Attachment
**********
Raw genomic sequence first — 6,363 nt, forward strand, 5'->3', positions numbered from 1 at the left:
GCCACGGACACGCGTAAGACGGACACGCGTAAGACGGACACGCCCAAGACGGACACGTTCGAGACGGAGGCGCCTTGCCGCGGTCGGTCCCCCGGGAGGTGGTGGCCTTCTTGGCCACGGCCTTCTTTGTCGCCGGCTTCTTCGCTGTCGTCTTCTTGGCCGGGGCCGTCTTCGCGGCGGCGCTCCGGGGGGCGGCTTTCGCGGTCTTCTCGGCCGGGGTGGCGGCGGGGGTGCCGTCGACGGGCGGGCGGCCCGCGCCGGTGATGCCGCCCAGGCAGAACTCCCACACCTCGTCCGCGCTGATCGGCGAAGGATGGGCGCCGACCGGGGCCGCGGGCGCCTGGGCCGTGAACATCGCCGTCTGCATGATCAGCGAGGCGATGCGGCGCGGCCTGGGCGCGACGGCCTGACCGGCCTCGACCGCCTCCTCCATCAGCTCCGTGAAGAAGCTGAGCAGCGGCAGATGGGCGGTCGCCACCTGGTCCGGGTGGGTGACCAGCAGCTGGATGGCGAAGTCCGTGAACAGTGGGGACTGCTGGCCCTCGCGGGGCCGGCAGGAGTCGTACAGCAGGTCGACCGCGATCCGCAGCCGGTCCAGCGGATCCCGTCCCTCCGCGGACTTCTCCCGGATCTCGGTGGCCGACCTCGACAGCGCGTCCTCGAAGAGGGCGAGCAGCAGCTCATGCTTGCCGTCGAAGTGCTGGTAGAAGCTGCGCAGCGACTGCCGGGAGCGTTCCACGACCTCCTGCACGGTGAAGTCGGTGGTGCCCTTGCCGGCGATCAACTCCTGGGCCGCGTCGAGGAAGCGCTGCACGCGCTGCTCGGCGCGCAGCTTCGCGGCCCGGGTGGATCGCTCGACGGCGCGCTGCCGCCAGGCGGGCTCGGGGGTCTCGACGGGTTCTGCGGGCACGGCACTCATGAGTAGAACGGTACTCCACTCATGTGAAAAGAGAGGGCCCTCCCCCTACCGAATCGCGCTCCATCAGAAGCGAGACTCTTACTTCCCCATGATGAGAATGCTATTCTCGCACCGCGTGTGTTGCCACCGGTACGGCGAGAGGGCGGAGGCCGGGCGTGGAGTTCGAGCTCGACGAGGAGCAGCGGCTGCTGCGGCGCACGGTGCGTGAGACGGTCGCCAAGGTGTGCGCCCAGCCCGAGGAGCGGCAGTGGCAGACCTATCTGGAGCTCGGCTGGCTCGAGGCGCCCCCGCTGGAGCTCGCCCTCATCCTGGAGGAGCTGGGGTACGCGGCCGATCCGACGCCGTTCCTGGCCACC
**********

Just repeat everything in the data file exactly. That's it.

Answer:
Raw genomic sequence first — 6,363 nt, forward strand, 5'->3', positions numbered from 1 at the left:
GCCACGGACACGCGTAAGACGGACACGCGTAAGACGGACACGCCCAAGACGGACACGTTCGAGACGGAGGCGCCTTGCCGCGGTCGGTCCCCCGGGAGGTGGTGGCCTTCTTGGCCACGGCCTTCTTTGTCGCCGGCTTCTTCGCTGTCGTCTTCTTGGCCGGGGCCGTCTTCGCGGCGGCGCTCCGGGGGGCGGCTTTCGCGGTCTTCTCGGCCGGGGTGGCGGCGGGGGTGCCGTCGACGGGCGGGCGGCCCGCGCCGGTGATGCCGCCCAGGCAGAACTCCCACACCTCGTCCGCGCTGATCGGCGAAGGATGGGCGCCGACCGGGGCCGCGGGCGCCTGGGCCGTGAACATCGCCGTCTGCATGATCAGCGAGGCGATGCGGCGCGGCCTGGGCGCGACGGCCTGACCGGCCTCGACCGCCTCCTCCATCAGCTCCGTGAAGAAGCTGAGCAGCGGCAGATGGGCGGTCGCCACCTGGTCCGGGTGGGTGACCAGCAGCTGGATGGCGAAGTCCGTGAACAGTGGGGACTGCTGGCCCTCGCGGGGCCGGCAGGAGTCGTACAGCAGGTCGACCGCGATCCGCAGCCGGTCCAGCGGATCCCGTCCCTCCGCGGACTTCTCCCGGATCTCGGTGGCCGACCTCGACAGCGCGTCCTCGAAGAGGGCGAGCAGCAGCTCATGCTTGCCGTCGAAGTGCTGGTAGAAGCTGCGCAGCGACTGCCGGGAGCGTTCCACGACCTCCTGCACGGTGAAGTCGGTGGTGCCCTTGCCGGCGATCAACTCCTGGGCCGCGTCGAGGAAGCGCTGCACGCGCTGCTCGGCGCGCAGCTTCGCGGCCCGGGTGGATCGCTCGACGGCGCGCTGCCGCCAGGCGGGCTCGGGGGTCTCGACGGGTTCTGCGGGCACGGCACTCATGAGTAGAACGGTACTCCACTCATGTGAAAAGAGAGGGCCCTCCCCCTACCGAATCGCGCTCCATCAGAAGCGAGACTCTTACTTCCCCATGATGAGAATGCTATTCTCGCACCGCGTGTGTTGCCACCGGTACGGCGAGAGGGCGGAGGCCGGGCGTGGAGTTCGAGCTCGACGAGGAGCAGCGGCTGCTGCGGCGCACGGTGCGTGAGACGGTCGCCAAGGTGTGCGCCCAGCCCGAGGAGCGGCAGTGGCAGACCTATCTGGAGCTCGGCTGGCTCGAGGCGCCCCCGCTGGAGCTCGCCCTCATCCTGGAGGAGCTGGGGTACGCGGCCGATCCGACGCCGTTCCTGGCCACC